Bake for…well that’s a little tricky. Bake until the crust has risen and the cheese in lightly browned. The edges will rise first, but be patient and wait until the center had risen too (it won’t go as far as the edges). Keep checking every couple of minutes to make sure things aren’t browning too quickly, but it wasn’t a problem. Total time was probably 20-25 minutes. 

Remove from the oven and let cool briefly, then cut into serving pieces. This recipe served two of us (my husband scarfed down the last piece as a late snack), but to serve more just duplicate it (the frozen puff pastry comes in a package with two, so you’d be all set).

Now raise a glass of Guinness (or Murphy's stout, which is made in Cork city), or maybe a shot of good whiskey (quite a few labels are made in Middleton, which is also in Cork), and salute one hundred years of Irish history!

[If I don't respond to your comments quickly, it's because I'm hanging out with all my cozy-writer friends--and probably some of you readers--at Malice Domestic in Maryland.]

A Turn for the Bad (County Cork Mystery #4) came out in February 2016 and was a Barnes and Noble bestseller.

The next book doesn't yet have a name or a cover, but it will appear in February 2017. I can tell you it involves an old open case and a big snowstorm (yes, they do happen in Ireland, if rarely)!

Friday, March 18, 2016

Spring Fever Pasta

Spring! I finally saw my first crocus! The lilacs have buds! I am positively giddy, and I may have gone a little crazy in the supermarket this past weekend. I’ll blame it on spring fever.

I promised you a recipe that wasn’t fish or cookies (or even Irish!). I was mulling over options when I found myself in the vegetable section of our local market and saw one of those bags of tiny peppers, in vivid yellow, orange and red. Ooh, pretty! (Hey, it’s been a long, dull, brown winter in New England.) Then I turned around and there was a basket of tiny tomatoes in the same colors. Light bulb moment!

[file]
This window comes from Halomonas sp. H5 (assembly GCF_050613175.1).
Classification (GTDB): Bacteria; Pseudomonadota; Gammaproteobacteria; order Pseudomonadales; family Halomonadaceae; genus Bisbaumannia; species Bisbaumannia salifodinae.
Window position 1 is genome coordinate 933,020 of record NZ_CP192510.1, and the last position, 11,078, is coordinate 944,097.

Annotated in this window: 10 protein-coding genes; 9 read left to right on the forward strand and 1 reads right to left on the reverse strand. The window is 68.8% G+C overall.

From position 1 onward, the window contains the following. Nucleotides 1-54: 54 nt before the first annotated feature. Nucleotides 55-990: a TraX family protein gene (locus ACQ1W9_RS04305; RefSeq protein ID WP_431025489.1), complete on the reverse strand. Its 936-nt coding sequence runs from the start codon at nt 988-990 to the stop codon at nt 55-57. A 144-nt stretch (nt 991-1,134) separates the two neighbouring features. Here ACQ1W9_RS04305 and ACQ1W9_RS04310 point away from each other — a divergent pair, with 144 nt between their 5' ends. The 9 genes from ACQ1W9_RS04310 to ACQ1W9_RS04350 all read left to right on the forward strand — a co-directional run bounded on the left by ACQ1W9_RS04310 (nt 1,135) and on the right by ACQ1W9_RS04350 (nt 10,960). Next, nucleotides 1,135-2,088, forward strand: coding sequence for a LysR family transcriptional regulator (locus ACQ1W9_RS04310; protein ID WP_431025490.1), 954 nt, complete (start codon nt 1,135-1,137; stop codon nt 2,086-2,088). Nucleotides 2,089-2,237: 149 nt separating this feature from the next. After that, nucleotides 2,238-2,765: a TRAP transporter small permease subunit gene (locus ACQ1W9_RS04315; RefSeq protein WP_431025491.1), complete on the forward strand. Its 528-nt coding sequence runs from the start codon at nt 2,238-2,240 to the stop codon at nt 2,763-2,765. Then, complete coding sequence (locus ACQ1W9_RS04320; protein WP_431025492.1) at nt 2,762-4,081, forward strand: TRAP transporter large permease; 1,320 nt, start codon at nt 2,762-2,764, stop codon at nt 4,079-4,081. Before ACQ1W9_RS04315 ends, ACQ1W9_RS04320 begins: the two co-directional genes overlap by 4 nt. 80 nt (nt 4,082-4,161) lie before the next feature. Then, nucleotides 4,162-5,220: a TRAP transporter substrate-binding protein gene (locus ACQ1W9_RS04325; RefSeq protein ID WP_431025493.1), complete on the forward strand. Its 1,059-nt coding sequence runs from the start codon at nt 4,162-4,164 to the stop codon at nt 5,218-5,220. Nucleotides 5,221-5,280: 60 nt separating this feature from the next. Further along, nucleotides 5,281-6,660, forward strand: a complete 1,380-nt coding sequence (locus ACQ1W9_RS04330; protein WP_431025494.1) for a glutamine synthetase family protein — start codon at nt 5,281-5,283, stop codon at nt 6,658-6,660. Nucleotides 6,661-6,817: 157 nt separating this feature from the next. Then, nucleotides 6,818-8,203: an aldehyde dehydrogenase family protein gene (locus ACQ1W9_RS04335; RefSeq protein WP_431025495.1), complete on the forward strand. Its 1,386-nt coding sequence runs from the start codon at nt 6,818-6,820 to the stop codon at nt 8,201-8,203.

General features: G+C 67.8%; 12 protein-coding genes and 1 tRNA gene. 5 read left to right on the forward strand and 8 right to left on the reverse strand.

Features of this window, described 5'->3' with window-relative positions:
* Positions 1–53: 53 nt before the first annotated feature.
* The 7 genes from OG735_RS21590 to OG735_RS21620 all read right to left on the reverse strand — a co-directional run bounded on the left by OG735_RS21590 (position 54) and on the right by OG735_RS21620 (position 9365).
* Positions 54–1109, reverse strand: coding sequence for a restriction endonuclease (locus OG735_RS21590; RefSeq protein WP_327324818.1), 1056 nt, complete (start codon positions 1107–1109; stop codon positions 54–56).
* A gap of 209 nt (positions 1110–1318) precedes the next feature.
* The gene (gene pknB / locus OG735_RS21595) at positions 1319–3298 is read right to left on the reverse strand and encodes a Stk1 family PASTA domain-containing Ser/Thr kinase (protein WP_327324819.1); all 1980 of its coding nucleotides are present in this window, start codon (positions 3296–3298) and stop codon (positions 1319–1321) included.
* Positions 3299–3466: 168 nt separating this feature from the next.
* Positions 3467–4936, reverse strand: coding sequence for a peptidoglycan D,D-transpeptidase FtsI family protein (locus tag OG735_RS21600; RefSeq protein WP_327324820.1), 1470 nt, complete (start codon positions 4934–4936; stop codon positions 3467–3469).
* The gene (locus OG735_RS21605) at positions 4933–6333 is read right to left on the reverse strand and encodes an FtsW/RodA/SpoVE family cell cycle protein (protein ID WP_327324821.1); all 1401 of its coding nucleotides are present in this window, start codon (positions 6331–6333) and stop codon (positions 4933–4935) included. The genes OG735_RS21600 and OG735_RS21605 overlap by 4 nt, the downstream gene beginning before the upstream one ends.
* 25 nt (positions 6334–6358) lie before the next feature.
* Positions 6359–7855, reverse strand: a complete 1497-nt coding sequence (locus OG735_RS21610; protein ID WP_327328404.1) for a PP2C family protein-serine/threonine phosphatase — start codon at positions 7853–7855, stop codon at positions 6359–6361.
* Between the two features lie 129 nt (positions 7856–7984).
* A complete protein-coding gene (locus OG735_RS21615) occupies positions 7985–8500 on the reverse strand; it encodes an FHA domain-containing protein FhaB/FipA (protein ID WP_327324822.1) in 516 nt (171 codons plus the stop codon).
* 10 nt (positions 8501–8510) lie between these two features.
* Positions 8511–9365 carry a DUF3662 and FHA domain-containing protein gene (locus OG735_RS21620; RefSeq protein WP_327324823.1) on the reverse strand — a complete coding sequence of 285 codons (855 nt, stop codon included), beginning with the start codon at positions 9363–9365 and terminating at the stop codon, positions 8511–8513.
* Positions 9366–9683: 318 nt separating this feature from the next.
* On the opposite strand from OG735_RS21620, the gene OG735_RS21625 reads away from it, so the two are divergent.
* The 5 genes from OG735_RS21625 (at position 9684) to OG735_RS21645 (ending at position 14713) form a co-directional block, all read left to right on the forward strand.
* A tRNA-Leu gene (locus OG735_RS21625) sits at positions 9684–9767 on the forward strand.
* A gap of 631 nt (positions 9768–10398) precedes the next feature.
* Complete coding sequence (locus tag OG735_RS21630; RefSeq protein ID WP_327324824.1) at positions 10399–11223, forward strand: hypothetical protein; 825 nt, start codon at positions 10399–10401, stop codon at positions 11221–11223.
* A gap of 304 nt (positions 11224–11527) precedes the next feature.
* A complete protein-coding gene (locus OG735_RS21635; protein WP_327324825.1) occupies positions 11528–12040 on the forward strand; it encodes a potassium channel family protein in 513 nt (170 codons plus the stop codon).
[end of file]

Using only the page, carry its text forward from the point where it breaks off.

And if that wasn’t enough, I had some humongous carrots waiting at home (they label them Rainbow Carrots, and they come in shades of orange, yellow and red). That clinched it. I wanted bright! Sunny! Cheerful!

I grabbed a package of fresh chives for color contrast and headed home to throw together a quick and easy pasta dish. This one’s simple, once you get done cutting up your vegetables.

Spring Fever Pasta

1 bag mini sweet peppers (in assorted colors)
1 package tiny tomatoes (likewise)
1 giant carrot (or a couple of smaller ones)
A bunch of fresh chives (use plenty, because 
they give a bit of onion flavor to the dish,
   as well as color)
Olive oil for cooking

Pasta of your choice (I used fettucine, but the kind doesn’t make much difference. This amount of sauce was about right for 12 ounces of pasta (not quite a full supermarket box), or two servings for hungry adults.)

Salt and pepper to taste


Rinse your peppers and tomatoes. For the peppers, cut off the stems and remove the seeds and any thick membranes. Cut into julienne strips. For the tomatoes, halve or quarter them (depending on size) and remove the seeds.

Teeny tiny cutters
Now here’s another crazy part. I love buying the colored carrots. They all taste about the same, but the colored ones are pretty. For some reason, recently the ones in our market have been immense (although reasonably tender), and I had a few left. I grabbed the pale yellow one.